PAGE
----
FIG. 8 shows a gate level schematic of the row redundant control block RRDN. Row redundant block (800) consists of row redundant control circuits RRDNk (810), RRDN1 (820), and word line enable generator WLEGN (830). RRDN consists of a plurality of fuse latches (FLATs 814), and NAND gate (812). Each FLAT (814) compares the address input ADDs with a pre-programmed address, which identifies the defective address. When they match, the output of FADD switches to a logical 1. Otherwise, it remains at a low. When the signal RAS switches to a low, NAND gate 812 is enabled. RRDNk (810) activates RWDEk if all signals FADDs in RRDNk (810) are at a logical 1 when the signal RAS switches to a logical 0. RWDEk is driven by the gate 834, thereby activating RWLEk. WLE remains at a high because RWDEk is at a logical 0 when it is enabled by the delayed RAS which, in turn, disables NAND gate (832). Similarly, if all signals FADDs in RRDN1 (820) are at a logical 1 when RAS switches to a low, RRDN1 (820) activates RWDEl. RWDEl is driven by gate 834, activating RWLEl. WLE remains at a logical 1 because when it is enabled by the delayed RAS, RWDEl remains at a logical 0, disabling NAND gate 832. If, at least one address input does not match the pre-programmed address, FLAT keeps the output of FADD at a low potential, leaving RWDE (i.e., RWDEk or RWDEl) at a high. If, both RWDEk or RWDEl, remain at a high, RWLEk and RWLEl also at a high--its normal mode of operation. NAND gate 832 forces WLE to 0 when the delayed RAS switches to 0.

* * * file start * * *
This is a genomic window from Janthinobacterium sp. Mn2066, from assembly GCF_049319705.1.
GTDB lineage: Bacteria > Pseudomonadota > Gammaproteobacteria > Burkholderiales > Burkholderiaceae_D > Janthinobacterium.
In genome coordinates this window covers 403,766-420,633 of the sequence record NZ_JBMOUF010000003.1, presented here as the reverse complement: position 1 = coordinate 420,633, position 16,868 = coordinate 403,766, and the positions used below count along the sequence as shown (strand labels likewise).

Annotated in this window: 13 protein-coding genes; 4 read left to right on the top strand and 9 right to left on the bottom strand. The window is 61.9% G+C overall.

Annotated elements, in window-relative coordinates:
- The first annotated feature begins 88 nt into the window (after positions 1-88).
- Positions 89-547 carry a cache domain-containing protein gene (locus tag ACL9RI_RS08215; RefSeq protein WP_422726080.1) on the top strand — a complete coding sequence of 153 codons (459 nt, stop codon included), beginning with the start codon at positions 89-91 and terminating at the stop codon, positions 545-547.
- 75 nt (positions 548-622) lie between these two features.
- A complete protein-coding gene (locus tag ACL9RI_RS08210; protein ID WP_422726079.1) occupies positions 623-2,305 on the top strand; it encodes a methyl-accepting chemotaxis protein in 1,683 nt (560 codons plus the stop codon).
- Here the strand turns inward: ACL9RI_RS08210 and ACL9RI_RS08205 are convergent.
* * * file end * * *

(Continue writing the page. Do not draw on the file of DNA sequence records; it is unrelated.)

FIG. 9 shows a gate level schematic of the FLAT. When the chip is powered, node N1 is pulled by the PMOS when FPUP and FPUN are at a low. When FPUP and FPUN switch to a high, they disable PMOS (904), enabling NMOS (906). If the fuse (902) is not blown, node N1 discharges to a low. If the fuse (902) is blown, node N1 remains at a high. The signal N1 and the inverted signal N2 associated with the inverter (908) couple the CMOS passing gates (910) and (912). When N1 and N2 are, respectively, at a low and at a high (the fuse is not blown), the pass gate (912) opens, coupling the inverted signal ADD associated with inverter (914) to the output of FADD. When N1 and N2 are, respectively, at a high and at a low, namely, when the fuse is blown, the passing gate (910) opens, coupling the signal ADD to the output FADD. The polarity of the output FADD is determined by the signal ADD and by the state of the pre-programmed fuse, making it possible to obtain redundant match detection.

Referring now to FIG. 10, there is shown a second embodiment of circuit WLSEL. The array configuration used for the present embodiment of WLSEL is the same as that shown in FIG. 6.

In FIG. 10, WLSEL0 and WLSEL1 are reordered regardless of its mode of operation, i.e., normal or redundancy mode. Unlike the first embodiment shown in FIG. 7, the addressing sequence within Uj is reversed to WLj+1 and WLj. Similarly, the addressing sequence of RUl is likewise reversed to WLl+1 and WLl. The address sequencing within Ui is the same as was previously described, i.e., WLi and WLi+1. Similarly, the address sequencing within RUk is the same as in the previous case i.e., RWLk and RWLk+1. By reordering Uj and RUl, all units U and RU can ensure bit map consistency for the replacement scheme under consideration.